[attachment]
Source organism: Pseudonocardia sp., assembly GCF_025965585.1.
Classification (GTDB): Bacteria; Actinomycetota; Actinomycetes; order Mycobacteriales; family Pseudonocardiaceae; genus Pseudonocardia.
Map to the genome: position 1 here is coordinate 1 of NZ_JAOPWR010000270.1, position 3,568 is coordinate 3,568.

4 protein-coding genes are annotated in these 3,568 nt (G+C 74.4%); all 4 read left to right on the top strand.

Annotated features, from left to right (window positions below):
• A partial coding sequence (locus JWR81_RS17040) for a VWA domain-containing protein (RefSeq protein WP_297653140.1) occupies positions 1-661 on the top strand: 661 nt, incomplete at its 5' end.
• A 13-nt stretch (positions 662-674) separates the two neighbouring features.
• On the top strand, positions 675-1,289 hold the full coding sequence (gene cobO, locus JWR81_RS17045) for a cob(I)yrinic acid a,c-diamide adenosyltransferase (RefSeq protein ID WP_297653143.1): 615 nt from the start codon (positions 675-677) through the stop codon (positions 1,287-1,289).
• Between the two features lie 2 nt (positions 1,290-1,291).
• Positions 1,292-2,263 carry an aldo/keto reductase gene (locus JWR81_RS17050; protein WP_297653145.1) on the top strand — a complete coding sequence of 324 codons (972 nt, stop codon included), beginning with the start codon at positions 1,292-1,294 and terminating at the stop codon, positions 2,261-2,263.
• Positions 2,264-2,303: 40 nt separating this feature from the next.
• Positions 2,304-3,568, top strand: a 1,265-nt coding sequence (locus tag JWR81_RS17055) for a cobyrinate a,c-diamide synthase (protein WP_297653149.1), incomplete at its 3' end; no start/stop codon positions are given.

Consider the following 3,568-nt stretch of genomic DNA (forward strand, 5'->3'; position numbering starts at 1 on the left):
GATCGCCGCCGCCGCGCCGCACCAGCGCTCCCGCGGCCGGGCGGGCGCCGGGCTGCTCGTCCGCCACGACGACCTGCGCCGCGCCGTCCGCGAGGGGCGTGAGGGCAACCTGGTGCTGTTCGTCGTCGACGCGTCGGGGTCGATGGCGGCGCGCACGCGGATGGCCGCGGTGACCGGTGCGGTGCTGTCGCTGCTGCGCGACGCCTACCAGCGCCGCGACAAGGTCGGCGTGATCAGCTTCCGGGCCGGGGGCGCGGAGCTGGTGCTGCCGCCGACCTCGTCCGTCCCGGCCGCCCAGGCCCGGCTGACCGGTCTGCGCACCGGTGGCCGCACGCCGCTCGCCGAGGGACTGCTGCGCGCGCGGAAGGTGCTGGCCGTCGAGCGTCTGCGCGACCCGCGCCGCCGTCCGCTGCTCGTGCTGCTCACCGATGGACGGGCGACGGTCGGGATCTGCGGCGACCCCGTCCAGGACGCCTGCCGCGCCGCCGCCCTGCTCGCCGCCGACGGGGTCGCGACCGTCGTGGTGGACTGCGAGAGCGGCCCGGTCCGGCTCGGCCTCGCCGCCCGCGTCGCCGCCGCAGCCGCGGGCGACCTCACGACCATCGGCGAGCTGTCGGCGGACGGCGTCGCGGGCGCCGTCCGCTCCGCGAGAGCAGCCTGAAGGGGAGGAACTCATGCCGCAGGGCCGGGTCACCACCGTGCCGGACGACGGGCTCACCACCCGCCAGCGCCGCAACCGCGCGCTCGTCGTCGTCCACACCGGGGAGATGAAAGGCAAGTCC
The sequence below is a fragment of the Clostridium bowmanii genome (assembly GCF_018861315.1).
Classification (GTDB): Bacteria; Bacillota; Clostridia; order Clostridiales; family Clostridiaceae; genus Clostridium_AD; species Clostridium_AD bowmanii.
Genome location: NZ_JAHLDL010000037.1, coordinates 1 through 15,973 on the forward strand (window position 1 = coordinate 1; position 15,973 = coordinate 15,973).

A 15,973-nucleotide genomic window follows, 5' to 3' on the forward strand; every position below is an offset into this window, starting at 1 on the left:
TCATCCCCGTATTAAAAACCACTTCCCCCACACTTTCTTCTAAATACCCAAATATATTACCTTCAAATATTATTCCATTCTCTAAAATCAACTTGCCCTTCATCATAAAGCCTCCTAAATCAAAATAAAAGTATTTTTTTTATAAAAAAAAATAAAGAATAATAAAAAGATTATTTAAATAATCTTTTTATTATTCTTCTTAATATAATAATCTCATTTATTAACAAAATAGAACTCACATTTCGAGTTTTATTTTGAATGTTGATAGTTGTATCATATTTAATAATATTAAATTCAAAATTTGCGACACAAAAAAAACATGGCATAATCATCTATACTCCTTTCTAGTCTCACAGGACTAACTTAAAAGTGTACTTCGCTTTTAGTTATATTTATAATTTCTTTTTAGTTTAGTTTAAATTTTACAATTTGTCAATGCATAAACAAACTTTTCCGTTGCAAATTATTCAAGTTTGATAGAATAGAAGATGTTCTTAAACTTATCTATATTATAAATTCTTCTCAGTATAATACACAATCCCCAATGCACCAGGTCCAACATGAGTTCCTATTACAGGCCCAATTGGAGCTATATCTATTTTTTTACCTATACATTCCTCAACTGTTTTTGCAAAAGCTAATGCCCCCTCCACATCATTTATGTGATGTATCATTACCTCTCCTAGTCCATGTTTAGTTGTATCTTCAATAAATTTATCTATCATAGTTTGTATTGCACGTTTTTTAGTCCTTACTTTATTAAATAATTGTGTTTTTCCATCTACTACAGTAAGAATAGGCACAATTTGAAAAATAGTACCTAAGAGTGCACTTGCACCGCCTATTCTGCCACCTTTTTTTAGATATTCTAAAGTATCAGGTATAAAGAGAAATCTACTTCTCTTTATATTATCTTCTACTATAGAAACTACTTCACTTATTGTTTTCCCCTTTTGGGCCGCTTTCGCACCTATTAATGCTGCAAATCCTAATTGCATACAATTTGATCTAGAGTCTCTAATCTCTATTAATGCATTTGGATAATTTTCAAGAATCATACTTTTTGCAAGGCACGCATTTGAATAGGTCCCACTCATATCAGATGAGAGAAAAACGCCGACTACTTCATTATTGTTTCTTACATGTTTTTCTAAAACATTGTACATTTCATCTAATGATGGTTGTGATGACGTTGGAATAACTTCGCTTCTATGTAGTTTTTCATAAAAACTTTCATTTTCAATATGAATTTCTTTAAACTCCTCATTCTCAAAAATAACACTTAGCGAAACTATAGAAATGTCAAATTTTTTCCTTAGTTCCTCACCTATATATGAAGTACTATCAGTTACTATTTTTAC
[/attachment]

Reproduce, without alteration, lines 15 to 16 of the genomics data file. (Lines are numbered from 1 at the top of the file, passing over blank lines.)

The sequence below is a fragment of the Clostridium bowmanii genome (assembly GCF_018861315.1).
Classification (GTDB): Bacteria; Bacillota; Clostridia; order Clostridiales; family Clostridiaceae; genus Clostridium_AD; species Clostridium_AD bowmanii.